Access to appropriate education is key to breaking the cycles or marginalization, and therefore to social justice, and universities are integral parts of national education systems, whether they are public or private institutions. Universities serve both as gatekeepers for established orders of inequality, and as transformative institutions that enable social justice through inter-generational changes in circumstances. The demand for university education in Kenya has increased in the past few decades. Inequalities in Kenya take diverse forms; for instance, huge disparities in national share of income, security, and employment, levels of investment, health care and public services are evident across counties, particular sections of the population, ethnic communities and genders. Education is recognized as a key determinant in human development through more opportunities and enhanced earnings. Unequal opportunities in access to education have long-term consequences that include intergenerational persistence of poverty. The level of education of the household head is a key determinant of future earnings, child health, and other social economic outcomes. Higher educational attainment across all segments of the population should enhance participation in the labor market, increase economic growth and ensure more equitable distribution of incomes in the long term. Education policies that enhance access for disadvantaged areas can be used to change inequality patterns in the country. The current study seeks to establish how the universities perpetuate or discourage inequality in Kenya. Review of related literature from journals and books, personal experience will analyzed. Documents from the Universities and Ministry of Education will be sampled and analyzed in regards to inequality. Data will be presented in the form of tables and graphs.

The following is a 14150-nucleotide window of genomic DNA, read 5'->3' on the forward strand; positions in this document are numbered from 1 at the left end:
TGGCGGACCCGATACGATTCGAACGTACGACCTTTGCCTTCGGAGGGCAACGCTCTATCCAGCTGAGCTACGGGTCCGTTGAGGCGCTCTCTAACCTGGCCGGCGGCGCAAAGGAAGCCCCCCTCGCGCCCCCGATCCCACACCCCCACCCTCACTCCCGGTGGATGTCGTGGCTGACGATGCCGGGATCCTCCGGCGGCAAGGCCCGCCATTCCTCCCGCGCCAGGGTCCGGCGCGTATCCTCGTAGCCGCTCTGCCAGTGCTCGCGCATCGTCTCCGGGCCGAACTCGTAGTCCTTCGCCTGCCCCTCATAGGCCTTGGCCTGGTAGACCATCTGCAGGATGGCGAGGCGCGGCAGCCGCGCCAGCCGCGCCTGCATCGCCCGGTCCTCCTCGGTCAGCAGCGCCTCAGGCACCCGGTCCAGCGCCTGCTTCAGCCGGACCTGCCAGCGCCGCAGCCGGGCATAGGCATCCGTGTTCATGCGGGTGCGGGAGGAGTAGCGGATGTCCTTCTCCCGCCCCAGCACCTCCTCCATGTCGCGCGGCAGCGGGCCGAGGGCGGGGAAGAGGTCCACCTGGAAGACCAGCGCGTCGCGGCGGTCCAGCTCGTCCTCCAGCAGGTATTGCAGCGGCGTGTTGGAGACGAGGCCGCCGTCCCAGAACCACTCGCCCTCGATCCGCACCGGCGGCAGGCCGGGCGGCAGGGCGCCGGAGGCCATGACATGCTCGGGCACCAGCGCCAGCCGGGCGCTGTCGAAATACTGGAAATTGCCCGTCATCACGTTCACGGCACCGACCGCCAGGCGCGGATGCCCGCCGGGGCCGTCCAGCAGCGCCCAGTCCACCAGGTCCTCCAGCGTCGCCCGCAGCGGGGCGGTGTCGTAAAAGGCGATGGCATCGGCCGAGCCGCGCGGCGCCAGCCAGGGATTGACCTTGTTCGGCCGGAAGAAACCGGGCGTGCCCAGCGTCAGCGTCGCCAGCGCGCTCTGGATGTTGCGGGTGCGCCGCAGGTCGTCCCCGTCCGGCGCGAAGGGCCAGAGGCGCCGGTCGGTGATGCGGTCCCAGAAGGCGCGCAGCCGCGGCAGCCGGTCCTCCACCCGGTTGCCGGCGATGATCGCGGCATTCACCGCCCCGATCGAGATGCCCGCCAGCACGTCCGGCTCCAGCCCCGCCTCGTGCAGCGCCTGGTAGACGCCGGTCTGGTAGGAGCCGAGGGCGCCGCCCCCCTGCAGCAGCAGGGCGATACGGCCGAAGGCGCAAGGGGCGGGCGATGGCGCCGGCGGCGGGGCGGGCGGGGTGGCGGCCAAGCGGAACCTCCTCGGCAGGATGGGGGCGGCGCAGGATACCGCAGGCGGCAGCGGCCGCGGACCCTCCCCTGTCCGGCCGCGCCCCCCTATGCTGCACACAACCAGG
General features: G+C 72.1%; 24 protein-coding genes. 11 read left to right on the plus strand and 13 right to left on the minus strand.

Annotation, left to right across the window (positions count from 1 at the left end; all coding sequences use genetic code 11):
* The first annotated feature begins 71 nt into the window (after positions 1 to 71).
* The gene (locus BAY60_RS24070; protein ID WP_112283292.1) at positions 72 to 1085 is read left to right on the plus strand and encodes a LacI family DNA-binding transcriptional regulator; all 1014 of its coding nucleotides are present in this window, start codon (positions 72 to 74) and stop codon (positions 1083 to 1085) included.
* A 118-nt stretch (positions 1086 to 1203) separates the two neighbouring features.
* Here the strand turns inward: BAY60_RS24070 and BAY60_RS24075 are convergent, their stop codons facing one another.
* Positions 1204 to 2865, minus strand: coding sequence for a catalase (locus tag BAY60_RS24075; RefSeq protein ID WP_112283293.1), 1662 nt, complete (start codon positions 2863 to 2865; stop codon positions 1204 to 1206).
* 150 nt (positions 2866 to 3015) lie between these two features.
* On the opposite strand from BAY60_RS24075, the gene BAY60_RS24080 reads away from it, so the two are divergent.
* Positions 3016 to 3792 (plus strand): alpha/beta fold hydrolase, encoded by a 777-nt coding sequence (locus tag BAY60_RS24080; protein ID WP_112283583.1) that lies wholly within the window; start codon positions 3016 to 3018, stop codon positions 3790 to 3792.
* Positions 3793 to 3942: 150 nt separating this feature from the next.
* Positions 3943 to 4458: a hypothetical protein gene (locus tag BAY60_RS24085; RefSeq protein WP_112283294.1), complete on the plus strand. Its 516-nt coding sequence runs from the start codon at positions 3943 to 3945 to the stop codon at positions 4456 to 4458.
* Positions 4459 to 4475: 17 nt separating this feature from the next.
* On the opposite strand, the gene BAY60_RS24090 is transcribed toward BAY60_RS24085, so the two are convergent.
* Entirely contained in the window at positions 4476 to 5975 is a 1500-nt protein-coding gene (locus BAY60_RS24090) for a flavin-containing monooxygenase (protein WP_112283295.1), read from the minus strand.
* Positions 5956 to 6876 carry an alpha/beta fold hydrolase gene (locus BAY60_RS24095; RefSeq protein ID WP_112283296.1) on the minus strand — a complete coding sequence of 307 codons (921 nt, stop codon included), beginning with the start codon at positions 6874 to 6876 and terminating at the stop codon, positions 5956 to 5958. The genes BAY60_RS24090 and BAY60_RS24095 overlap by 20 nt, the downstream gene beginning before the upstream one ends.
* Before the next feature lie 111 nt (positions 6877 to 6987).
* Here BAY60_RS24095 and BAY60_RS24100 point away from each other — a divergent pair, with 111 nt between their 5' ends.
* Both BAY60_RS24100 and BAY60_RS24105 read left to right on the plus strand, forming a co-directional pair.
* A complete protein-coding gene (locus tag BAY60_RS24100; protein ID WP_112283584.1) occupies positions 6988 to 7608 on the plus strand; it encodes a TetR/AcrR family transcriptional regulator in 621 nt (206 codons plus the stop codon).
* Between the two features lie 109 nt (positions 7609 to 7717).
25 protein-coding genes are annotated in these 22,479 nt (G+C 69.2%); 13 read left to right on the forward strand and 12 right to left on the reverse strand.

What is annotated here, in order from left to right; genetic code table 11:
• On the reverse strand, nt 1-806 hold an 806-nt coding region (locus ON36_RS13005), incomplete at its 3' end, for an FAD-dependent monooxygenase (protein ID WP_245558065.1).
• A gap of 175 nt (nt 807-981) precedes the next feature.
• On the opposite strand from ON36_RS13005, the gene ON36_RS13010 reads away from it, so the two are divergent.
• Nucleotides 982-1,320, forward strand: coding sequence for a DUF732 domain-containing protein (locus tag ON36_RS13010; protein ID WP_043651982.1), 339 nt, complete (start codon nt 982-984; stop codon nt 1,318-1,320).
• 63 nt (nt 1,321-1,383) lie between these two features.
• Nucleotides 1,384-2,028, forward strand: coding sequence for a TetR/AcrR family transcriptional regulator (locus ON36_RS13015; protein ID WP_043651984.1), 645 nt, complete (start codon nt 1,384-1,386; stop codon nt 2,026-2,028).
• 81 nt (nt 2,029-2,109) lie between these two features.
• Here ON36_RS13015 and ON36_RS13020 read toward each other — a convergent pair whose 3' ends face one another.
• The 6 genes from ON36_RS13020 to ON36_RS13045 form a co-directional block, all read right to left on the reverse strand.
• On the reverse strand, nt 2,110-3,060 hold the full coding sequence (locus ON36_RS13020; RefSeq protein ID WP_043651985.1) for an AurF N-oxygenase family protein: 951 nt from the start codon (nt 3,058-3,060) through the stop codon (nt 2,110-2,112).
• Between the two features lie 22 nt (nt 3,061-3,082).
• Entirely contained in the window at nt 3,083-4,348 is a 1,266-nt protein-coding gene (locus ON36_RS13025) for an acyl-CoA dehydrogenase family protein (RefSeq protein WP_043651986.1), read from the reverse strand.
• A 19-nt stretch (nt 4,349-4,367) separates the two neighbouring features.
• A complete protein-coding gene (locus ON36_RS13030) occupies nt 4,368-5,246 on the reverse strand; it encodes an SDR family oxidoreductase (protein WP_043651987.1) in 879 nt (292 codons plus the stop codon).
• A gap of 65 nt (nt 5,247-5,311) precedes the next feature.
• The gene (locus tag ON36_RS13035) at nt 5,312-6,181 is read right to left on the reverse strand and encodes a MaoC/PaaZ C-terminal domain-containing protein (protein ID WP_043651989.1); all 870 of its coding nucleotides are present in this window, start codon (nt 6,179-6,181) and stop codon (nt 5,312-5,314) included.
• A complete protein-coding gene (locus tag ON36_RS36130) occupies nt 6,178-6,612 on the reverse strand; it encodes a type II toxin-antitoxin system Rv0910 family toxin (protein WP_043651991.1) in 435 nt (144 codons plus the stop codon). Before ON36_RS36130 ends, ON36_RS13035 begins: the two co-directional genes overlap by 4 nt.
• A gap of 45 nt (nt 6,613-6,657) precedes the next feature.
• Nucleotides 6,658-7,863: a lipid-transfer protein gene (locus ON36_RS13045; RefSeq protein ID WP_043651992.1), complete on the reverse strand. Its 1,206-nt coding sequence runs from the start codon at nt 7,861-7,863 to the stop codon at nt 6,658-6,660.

Keywords: Inequality, Education, Social justice, Policies